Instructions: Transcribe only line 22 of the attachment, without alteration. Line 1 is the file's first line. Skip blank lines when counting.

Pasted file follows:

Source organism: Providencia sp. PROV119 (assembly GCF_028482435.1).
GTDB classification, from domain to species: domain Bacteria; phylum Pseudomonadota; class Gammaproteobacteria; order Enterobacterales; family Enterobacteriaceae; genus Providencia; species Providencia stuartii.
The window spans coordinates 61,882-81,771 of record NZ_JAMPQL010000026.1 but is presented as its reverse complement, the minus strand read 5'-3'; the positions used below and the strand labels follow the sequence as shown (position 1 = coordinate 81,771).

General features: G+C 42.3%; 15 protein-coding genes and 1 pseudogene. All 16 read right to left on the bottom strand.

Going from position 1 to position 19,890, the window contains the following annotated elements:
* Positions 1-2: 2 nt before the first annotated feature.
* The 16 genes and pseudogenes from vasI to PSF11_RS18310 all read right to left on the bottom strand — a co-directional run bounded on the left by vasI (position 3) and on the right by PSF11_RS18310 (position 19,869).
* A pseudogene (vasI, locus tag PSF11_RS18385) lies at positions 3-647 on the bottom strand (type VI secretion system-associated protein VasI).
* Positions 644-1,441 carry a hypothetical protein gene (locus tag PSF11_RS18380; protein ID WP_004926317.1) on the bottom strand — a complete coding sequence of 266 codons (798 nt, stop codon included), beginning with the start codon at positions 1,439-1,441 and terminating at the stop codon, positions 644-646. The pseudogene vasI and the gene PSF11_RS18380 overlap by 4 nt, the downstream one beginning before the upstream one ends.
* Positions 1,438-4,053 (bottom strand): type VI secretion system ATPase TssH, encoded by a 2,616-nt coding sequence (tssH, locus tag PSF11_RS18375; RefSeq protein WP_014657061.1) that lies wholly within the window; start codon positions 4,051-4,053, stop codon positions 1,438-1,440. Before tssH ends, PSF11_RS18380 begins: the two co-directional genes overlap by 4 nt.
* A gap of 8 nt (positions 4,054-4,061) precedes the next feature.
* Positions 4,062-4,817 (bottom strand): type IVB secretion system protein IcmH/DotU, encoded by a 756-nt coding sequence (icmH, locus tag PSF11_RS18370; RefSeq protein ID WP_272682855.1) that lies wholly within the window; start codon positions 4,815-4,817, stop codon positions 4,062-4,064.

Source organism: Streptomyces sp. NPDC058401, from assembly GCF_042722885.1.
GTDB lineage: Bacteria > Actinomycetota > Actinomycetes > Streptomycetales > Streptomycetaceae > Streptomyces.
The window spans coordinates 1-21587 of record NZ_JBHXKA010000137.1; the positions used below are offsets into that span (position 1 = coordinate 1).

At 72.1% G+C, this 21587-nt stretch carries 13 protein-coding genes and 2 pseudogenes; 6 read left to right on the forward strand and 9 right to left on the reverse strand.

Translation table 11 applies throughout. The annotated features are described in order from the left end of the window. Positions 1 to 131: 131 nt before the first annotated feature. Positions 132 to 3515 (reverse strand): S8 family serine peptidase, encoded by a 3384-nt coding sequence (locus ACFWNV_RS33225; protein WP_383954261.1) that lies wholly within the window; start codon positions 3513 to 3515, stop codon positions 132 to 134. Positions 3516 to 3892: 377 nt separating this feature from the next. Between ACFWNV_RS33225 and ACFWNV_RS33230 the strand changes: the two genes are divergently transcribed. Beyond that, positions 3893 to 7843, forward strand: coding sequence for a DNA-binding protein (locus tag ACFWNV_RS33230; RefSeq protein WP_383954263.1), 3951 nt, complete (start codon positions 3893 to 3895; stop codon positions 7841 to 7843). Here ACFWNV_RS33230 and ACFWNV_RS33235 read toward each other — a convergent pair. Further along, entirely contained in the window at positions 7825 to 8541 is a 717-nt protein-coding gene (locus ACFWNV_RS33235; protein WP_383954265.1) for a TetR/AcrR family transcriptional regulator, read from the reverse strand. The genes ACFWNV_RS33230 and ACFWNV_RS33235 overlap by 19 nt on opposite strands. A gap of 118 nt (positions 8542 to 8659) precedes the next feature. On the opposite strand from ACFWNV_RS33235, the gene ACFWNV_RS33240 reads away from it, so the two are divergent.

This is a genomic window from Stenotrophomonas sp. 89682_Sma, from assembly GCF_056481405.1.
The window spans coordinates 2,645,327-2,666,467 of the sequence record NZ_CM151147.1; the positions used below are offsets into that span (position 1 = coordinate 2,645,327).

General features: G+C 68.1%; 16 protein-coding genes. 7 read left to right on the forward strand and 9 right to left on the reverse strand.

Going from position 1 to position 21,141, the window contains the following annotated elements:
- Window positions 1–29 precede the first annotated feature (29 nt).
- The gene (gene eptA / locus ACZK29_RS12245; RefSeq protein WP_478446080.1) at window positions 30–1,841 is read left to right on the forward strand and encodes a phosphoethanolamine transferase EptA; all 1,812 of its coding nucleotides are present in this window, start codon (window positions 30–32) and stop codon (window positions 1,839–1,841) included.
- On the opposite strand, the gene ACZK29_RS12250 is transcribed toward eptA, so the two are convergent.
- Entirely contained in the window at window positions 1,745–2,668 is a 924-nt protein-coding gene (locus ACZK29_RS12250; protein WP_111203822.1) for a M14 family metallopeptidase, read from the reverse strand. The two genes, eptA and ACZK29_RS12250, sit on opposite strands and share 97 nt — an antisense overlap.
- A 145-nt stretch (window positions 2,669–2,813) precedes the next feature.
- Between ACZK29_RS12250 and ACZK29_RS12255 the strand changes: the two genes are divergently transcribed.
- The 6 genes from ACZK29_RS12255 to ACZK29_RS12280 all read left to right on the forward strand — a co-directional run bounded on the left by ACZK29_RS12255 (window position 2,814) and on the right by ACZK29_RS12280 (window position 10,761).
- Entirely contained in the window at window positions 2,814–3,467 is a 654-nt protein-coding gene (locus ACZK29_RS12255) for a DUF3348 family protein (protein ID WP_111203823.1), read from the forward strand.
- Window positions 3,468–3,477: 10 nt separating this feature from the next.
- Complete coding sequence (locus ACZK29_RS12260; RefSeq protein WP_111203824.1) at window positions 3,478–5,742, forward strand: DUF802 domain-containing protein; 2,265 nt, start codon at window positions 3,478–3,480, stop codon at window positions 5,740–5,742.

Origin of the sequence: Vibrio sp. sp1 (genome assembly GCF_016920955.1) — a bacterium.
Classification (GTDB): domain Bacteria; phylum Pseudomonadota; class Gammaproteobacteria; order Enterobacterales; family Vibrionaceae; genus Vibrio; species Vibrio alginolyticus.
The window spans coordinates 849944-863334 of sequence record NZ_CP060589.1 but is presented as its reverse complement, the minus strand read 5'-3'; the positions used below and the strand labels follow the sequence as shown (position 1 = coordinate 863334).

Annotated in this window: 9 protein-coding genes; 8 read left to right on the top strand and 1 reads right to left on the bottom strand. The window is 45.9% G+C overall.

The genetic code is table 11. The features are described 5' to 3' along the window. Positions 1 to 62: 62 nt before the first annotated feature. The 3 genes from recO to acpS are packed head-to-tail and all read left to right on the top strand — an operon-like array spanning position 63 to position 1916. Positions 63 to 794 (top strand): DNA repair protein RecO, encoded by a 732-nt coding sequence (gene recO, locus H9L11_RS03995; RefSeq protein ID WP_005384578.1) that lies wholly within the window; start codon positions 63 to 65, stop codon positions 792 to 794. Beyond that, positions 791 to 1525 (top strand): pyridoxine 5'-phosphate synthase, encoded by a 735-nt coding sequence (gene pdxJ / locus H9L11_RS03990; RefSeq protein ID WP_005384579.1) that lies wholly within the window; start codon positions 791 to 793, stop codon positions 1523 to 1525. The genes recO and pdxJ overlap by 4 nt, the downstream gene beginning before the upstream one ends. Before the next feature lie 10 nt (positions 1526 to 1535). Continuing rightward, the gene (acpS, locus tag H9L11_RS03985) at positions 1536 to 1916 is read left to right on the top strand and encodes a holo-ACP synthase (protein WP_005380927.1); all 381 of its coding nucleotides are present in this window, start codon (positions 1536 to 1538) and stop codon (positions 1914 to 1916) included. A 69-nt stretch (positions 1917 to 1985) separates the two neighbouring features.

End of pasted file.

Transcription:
- Window positions 1–29 precede the first annotated feature (29 nt).